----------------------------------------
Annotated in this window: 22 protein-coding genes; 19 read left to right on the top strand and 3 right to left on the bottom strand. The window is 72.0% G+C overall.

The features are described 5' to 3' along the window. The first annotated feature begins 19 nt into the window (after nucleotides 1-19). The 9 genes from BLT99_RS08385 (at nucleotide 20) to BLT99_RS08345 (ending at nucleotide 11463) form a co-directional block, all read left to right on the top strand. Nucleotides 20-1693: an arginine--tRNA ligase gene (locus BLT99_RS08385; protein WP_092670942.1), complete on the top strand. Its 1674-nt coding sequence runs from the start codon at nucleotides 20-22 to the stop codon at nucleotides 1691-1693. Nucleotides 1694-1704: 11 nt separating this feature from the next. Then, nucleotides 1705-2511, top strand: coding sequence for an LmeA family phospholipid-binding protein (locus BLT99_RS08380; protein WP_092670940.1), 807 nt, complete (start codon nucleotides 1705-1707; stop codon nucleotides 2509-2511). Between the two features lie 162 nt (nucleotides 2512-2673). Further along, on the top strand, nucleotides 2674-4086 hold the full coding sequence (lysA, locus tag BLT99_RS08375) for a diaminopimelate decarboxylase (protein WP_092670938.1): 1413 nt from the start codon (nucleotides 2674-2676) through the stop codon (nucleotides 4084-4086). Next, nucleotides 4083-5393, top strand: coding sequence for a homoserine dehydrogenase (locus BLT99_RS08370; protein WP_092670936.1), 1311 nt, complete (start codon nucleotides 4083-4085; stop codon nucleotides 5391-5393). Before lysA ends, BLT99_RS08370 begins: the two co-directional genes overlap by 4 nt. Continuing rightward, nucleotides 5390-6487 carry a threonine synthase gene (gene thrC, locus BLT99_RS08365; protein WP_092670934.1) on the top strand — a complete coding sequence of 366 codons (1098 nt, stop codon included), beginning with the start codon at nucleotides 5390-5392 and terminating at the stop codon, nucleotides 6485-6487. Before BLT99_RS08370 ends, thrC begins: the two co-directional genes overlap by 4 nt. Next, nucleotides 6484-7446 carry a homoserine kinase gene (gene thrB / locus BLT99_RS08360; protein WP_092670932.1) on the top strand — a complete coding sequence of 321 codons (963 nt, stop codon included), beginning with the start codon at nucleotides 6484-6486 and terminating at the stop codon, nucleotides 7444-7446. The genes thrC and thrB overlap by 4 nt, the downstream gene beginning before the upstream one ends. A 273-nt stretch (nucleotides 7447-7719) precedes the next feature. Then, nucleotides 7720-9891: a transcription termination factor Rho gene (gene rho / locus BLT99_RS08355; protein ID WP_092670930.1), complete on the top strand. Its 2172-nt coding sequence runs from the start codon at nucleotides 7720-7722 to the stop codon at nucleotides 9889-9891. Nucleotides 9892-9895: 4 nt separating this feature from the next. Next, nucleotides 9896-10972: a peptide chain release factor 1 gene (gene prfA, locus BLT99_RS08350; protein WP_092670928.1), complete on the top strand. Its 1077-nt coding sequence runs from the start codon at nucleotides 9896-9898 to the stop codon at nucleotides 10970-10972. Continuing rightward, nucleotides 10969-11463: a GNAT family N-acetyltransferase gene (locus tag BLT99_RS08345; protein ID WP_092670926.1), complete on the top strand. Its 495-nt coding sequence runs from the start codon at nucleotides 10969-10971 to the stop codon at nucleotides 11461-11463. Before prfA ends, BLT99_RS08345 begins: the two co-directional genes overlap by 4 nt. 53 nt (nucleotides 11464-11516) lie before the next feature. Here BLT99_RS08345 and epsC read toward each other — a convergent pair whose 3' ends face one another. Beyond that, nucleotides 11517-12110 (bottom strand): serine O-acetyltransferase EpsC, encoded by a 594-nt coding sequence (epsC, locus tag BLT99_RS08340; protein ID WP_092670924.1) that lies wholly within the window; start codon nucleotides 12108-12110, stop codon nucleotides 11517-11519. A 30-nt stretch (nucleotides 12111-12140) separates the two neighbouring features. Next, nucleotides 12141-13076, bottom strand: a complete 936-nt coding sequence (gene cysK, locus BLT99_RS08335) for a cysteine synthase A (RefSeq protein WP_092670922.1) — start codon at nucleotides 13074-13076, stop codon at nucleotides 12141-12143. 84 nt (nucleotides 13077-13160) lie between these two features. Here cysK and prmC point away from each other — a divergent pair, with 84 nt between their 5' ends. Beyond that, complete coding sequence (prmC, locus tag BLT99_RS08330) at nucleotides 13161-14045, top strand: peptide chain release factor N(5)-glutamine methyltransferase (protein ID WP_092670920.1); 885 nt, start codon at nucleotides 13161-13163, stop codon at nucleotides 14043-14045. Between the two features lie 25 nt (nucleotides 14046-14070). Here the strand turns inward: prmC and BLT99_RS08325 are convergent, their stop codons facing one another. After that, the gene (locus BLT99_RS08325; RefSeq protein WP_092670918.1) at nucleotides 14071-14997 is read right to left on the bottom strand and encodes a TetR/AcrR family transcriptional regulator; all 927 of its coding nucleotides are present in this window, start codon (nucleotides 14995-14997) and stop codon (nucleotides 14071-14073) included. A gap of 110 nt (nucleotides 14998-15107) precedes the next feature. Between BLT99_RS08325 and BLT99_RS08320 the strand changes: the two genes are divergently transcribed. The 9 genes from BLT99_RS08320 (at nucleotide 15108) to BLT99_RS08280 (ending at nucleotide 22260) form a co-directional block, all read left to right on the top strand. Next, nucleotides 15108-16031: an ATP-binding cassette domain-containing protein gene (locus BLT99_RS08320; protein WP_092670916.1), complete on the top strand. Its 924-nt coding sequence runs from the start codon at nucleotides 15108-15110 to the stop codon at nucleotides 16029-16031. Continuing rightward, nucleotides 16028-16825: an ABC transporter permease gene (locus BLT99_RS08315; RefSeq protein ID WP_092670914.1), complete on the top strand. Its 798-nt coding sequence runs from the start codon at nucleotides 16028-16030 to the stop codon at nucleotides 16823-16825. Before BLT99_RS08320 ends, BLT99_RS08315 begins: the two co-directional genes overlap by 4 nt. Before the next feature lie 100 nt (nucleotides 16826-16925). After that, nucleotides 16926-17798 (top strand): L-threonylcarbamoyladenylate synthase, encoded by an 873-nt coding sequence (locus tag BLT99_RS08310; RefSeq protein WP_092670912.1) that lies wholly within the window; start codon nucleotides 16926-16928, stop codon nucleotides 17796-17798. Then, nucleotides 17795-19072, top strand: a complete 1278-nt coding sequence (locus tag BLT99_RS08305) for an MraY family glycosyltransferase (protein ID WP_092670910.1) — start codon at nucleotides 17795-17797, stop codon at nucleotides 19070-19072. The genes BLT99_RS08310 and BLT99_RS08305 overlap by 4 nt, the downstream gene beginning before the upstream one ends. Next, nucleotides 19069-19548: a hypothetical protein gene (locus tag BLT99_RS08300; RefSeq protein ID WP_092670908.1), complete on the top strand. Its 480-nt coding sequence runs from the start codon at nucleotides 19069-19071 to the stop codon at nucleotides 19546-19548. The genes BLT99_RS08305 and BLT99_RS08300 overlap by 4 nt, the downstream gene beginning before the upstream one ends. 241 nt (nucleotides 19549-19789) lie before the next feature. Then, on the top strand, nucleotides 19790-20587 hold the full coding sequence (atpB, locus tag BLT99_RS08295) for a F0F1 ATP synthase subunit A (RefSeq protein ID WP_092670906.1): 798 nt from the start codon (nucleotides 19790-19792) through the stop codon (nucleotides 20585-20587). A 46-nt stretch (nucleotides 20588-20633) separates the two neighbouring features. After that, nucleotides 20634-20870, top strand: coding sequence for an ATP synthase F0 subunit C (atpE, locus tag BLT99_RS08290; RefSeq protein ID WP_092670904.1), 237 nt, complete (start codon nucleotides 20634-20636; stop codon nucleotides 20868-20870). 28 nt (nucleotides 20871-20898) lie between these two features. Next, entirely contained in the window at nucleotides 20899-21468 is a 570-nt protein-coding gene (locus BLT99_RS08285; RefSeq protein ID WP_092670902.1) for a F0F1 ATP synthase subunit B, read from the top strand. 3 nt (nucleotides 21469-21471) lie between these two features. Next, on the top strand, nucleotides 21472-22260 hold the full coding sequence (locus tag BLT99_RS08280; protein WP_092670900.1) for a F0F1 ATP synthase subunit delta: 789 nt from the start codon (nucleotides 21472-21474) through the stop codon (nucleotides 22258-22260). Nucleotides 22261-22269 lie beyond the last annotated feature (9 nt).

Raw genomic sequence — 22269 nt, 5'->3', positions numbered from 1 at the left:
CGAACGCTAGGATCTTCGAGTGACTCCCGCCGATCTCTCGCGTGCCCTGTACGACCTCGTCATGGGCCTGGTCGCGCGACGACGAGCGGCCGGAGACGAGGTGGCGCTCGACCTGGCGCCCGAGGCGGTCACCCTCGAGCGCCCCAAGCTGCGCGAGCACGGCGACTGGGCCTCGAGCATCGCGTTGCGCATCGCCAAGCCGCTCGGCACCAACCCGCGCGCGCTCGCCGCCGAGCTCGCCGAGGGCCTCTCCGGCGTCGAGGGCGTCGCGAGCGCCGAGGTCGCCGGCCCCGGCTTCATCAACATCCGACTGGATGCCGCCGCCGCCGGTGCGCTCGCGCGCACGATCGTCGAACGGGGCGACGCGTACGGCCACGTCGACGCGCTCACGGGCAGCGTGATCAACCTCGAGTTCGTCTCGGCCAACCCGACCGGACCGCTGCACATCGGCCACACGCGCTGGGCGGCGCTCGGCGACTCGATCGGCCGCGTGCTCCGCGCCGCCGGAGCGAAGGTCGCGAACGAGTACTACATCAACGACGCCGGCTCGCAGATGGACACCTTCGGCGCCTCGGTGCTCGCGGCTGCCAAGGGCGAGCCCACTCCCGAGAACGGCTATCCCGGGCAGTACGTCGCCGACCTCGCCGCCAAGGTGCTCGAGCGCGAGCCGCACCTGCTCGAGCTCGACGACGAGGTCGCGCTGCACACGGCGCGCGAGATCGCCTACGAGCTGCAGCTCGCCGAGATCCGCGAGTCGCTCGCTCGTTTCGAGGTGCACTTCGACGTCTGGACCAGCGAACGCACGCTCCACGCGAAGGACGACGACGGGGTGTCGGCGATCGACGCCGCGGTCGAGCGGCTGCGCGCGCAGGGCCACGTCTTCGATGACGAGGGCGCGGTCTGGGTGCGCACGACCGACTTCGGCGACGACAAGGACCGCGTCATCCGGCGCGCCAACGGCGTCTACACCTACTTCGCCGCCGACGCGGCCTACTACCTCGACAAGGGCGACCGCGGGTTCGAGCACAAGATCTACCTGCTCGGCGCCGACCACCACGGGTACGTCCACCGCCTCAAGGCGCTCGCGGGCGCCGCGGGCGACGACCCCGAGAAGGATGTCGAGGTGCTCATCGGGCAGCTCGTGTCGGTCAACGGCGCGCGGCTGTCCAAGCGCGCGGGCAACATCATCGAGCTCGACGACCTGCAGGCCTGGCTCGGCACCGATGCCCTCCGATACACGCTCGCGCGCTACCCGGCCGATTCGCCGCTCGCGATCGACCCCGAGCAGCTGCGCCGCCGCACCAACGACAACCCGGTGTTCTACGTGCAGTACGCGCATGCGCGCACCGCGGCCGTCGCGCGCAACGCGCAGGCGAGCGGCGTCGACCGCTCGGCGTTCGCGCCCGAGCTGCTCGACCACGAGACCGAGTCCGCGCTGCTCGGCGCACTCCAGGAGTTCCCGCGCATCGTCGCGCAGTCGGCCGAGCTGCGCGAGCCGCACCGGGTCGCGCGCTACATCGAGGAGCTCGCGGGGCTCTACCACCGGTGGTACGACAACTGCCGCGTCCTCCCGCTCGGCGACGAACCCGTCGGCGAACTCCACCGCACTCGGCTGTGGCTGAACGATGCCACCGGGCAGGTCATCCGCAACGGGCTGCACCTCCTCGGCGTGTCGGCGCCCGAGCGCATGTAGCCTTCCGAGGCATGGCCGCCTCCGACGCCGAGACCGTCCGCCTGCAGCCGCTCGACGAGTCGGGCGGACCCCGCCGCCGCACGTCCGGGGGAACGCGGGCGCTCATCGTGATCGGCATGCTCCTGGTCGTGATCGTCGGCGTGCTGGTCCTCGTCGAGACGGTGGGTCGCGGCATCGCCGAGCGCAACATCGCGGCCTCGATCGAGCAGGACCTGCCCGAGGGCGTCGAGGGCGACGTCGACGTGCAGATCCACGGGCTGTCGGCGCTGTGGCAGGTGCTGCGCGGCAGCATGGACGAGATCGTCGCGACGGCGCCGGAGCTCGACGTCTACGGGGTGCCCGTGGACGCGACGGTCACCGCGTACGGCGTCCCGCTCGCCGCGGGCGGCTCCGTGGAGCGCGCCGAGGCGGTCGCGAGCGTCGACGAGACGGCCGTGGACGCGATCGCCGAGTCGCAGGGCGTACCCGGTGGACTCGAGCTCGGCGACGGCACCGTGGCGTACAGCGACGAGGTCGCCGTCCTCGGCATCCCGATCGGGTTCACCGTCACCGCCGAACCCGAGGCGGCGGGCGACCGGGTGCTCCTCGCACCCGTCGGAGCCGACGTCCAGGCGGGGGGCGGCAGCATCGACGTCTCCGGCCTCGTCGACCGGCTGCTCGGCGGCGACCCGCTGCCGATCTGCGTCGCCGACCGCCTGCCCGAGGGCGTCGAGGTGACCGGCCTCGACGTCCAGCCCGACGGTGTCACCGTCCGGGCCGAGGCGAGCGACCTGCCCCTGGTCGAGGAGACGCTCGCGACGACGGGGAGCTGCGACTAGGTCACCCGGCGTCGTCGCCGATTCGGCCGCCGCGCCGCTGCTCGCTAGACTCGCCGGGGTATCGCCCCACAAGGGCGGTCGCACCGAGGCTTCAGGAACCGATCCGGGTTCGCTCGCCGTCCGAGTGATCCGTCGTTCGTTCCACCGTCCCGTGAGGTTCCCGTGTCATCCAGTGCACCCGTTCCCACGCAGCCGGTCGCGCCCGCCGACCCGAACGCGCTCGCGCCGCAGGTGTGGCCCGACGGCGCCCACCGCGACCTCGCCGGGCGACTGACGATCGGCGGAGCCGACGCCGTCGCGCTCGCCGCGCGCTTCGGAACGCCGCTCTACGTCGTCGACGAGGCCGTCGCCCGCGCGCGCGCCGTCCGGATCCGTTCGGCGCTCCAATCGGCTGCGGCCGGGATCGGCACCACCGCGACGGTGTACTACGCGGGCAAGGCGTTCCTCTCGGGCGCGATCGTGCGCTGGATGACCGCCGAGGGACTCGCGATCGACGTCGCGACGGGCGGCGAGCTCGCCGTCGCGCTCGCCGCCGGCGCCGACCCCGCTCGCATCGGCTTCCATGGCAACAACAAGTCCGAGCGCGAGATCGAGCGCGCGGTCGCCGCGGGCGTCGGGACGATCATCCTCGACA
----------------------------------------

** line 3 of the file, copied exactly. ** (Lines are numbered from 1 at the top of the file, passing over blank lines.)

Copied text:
Raw genomic sequence — 22269 nt, 5'->3', positions numbered from 1 at the left: